If you were paying attention on Tuesday, you probably noticed that Victor Martinez made the news for a bad reason. And if you were paying attention on Tuesday, you probably noticed that Tim Lincecum made the news for a not-bad and yet not-good reason. Tim Lincecum made the news because, thanks to Tim Lincecum, records have been set!
Tuesday was the deadline for teams and players to exchange salary arbitration figures. Tim Lincecum is eligible for arbitration. Lincecum submitted a request for $21.5 million, which is the largest request ever by a player with fewer than six years of service time. The Giants, meanwhile, offered $17 million, which is the largest offer ever by a team to a player with fewer than six years of service time.
So that's the situation. That's why Tim Lincecum is in the news. The question now is, where do we all go from here?
One place we could go is arbitration. Obviously. Where by "we" I mean "they". Arbitration hearings take place over a three-week span in February, and Lincecum doesn't yet have a hearing date. I don't know how hearing dates are handed out, but for whatever it's worth, Lincecum's last arbitration hearing was scheduled for February 12, 2010.
Let's say this advances to an arbitration hearing. In such an arbitration hearing, an arbitrator would listen to arguments from each side. A key would be the midpoint between submitted arbitration figures, which in this case would be $19.25 million. Lincecum's side would get a little while to argue that Lincecum deserves more than $19.25 million. The team would get a little while to argue that Lincecum deserves less than $19.25 million. Feelings can be hurt. When it's all over, the arbitrator would then rule in favor of Lincecum or the team. Meaning Tim Lincecum would end up with a one-year contract worth $21.5 million, or a one-year contract worth $17 million.
But an arbitration hearing is by no means guaranteed. I wouldn't even say that it's likely. Tuesday was the deadline for salary figures to be exchanged, but parties can continue to negotiate. The Giants and Lincecum have been talking contract for a while, and they will continue to talk contract.
According to reports, the Giants would like to sign Lincecum to a four-year contract. Also according to reports, Lincecum would prefer a much shorter contract, or a much longer contract. Obviously, no agreement has yet been reached. But some sort of agreement could still be reached.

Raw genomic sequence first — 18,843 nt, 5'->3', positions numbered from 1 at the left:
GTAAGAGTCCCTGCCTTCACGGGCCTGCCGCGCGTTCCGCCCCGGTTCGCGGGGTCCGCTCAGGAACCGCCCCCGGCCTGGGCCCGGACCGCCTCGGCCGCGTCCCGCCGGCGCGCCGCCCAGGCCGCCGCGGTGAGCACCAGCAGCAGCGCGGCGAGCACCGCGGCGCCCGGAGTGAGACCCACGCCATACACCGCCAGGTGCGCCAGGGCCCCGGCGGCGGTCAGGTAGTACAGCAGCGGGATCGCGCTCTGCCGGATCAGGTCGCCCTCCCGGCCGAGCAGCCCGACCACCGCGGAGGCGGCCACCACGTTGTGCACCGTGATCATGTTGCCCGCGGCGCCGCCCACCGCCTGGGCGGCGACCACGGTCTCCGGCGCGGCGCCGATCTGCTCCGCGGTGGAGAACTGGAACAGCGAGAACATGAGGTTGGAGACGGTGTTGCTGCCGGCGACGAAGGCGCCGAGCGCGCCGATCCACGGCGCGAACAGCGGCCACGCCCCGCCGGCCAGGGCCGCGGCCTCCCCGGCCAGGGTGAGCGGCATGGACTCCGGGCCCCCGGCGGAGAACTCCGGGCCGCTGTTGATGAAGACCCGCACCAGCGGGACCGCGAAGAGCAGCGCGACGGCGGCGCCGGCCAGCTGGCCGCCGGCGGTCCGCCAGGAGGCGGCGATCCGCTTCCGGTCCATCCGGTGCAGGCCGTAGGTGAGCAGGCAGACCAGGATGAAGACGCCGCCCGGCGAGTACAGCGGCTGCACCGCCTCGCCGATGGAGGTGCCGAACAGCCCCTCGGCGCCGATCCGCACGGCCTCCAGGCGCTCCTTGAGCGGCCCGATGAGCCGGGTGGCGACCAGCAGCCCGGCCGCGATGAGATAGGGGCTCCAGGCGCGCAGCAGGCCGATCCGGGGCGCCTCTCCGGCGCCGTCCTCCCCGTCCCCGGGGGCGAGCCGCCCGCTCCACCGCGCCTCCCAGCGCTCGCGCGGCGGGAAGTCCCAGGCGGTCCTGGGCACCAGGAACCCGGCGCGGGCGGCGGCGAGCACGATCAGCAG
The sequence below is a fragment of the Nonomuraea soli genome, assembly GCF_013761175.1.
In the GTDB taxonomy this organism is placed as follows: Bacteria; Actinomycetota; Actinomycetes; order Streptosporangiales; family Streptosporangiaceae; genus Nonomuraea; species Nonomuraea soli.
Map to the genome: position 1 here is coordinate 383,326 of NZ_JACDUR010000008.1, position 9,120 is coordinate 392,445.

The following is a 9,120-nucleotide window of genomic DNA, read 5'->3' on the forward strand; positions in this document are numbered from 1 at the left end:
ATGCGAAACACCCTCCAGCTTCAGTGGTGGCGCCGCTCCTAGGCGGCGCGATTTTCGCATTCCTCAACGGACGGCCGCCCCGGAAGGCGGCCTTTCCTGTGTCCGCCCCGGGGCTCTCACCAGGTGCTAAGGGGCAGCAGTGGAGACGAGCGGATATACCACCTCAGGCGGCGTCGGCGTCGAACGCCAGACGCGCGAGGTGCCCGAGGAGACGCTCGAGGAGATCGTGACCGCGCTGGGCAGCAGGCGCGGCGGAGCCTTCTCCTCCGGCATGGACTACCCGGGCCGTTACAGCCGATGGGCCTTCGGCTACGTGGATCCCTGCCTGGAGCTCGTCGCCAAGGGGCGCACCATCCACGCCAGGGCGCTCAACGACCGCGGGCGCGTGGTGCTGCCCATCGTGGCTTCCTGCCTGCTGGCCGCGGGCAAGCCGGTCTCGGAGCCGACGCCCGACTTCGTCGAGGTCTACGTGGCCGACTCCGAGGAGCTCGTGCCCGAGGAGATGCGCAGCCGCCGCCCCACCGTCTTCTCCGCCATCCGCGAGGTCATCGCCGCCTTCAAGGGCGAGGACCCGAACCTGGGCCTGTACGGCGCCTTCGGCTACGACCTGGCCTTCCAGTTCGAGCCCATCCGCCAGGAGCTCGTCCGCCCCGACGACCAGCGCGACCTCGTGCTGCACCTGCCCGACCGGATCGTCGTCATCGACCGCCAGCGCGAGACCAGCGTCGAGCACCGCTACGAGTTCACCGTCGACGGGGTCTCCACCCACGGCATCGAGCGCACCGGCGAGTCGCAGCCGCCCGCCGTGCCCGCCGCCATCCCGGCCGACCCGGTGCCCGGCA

We don't have to go that far into the past. In 2010 - Lincecum's first year of arbitration eligibility - Lincecum requested $13 million, while the Giants offered $8 million. The two sides kept talking, and they eventually agreed to a two-year, $23 million contract right outside the room where the arbitration hearing was to take place. They literally negotiated until the last moment.
And I suspect they'll do that again, if they have to. Teams usually try to avoid arbitration as much as they can. The gulf between Lincecum and the Giants is not that big. This can be overcome. Maybe Lincecum and the Giants settle somewhere in between. Maybe Lincecum and the Giants agree to a two-year contract that buys out both of Lincecum's remaining years of eligibility. Maybe Lincecum and the Giants agree to a longer-term contract like the Giants have been wanting for a while.
I don't think that this will go to arbitration. These things usually don't, and while Lincecum's case is exceptional, that's still something I'm sure both parties would like to avoid. Look for some sort of agreement. Probably not a long agreement. But an agreement to at least temporarily relieve the headache.
Ultimately, this is just about money anyway. Tim Lincecum didn't make the news because he changed teams. Tim Lincecum didn't make the news because he's about to change teams. Tim Lincecum made the news because he's going to get some kind of raise while still pitching for the Giants. Let's all of us return to our Prince Fielder speculation now.